Technical Guidance on Consumer Protection
A new CGAP Technical Guide offers practical guidance for bank supervisors as they implement consumer protection supervision and enforcement in emerging markets and developing economies.
In many emerging and developing countries, the bank supervisory authority – which oversees banks and often non-bank financial service providers to ensure their compliance with solvency rules and other prudential norms – is also beginning to play a key role in financial consumer protection. Yet international policy guidance to date has paid inadequate attention to the specific challenges faced by these authorities when they take on this new role and seek to translate consumer protection regulations such as disclosure rules or responsible lending measures into supervision procedures and tools. “Most supervisors in emerging and developing economies, even those in low-income countries, have workable options available to them to improve consumer protection supervision,” said Denise Dias, author of the Guide and currently a Bank Examiner for Market Conduct Supervision at the Central Bank of Brazil.
“The Guide was written keeping in mind the realities faced by many bank supervisors and ways to build off their existing expertise and procedures, such as off- and on-site inspection of financial service providers. It also highlights tools such as “mystery shopping” that can be especially useful in uncovering weaknesses in consumer protection practices but are less commonly used by supervisors in prudential oversight.”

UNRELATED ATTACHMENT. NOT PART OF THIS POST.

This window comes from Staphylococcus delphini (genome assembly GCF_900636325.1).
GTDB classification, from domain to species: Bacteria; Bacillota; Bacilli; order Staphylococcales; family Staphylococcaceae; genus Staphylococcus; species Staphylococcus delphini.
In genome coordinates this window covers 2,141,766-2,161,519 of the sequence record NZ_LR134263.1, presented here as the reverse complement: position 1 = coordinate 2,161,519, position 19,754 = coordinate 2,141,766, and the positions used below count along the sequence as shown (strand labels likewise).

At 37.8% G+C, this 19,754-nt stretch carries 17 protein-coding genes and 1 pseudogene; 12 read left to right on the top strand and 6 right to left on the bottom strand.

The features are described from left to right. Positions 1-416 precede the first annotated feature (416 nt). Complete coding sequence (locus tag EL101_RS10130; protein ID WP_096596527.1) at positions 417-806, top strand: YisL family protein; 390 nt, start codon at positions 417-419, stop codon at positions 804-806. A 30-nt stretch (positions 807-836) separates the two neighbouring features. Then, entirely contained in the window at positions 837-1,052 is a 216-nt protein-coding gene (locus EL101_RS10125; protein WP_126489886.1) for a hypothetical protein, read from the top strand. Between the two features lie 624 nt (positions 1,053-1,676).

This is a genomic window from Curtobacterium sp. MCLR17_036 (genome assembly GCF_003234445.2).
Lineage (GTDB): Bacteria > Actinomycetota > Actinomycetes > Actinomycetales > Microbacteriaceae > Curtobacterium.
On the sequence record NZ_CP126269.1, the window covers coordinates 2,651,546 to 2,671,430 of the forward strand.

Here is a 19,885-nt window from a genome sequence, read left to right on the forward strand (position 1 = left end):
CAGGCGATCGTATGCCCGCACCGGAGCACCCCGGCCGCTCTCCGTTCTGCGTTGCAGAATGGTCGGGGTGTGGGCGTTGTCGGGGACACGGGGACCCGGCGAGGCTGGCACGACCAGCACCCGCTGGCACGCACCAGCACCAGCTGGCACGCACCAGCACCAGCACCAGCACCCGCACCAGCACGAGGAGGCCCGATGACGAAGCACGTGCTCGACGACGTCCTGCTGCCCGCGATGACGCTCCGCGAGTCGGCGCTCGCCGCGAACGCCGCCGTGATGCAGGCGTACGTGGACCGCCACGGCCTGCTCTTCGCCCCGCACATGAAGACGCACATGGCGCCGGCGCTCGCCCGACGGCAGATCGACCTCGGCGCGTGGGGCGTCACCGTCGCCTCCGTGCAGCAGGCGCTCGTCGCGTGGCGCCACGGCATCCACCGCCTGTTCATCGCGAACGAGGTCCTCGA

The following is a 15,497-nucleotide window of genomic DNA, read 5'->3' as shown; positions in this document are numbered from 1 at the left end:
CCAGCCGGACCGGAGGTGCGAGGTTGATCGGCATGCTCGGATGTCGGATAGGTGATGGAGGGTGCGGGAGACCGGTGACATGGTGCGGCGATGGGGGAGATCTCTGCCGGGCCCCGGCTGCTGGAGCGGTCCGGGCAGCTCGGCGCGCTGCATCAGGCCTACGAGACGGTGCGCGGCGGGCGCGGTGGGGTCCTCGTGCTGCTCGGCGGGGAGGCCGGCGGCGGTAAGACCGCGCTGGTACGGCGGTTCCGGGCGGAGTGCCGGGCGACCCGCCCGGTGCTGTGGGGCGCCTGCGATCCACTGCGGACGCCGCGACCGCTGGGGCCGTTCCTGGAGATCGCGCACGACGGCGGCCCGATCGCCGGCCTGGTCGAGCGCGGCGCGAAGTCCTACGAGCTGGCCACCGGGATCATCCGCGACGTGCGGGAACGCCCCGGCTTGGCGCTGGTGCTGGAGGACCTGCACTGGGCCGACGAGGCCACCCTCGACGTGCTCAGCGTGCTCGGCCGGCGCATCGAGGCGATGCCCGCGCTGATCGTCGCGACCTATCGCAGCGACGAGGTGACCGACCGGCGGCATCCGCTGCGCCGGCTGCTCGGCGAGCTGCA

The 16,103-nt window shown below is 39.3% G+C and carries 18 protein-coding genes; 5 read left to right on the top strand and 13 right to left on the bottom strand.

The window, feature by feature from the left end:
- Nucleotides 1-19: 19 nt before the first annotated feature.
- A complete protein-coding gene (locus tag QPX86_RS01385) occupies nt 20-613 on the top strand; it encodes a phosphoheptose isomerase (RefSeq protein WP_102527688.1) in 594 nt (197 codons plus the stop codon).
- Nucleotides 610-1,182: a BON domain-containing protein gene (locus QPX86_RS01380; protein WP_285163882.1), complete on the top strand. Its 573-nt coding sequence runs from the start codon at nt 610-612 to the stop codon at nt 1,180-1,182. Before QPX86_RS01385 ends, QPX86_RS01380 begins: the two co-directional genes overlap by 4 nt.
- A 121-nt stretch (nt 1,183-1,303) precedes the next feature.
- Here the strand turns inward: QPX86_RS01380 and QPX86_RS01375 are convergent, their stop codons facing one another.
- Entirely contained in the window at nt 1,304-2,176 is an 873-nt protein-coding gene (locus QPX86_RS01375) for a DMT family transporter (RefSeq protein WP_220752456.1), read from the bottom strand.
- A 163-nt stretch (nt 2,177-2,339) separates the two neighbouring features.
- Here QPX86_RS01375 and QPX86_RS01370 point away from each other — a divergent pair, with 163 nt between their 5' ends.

Given that most new market conduct supervision teams face real financial and human resource constraints, the Guide aims to help them decide what to do first and which tools are likely to work best for specific tasks such as assessing the adequacy of financial service providers’ disclosure and complaints handling practices. The Guide also advocates a gradual approach to implementation, with sequencing and prioritization based on risk and supervisory capacity. Focused on supervision, the Guide synthesizes and uses illustrations from research of supervisory practice in 45 countries and offers numerous links to tools and examples from a variety of authorities in such countries.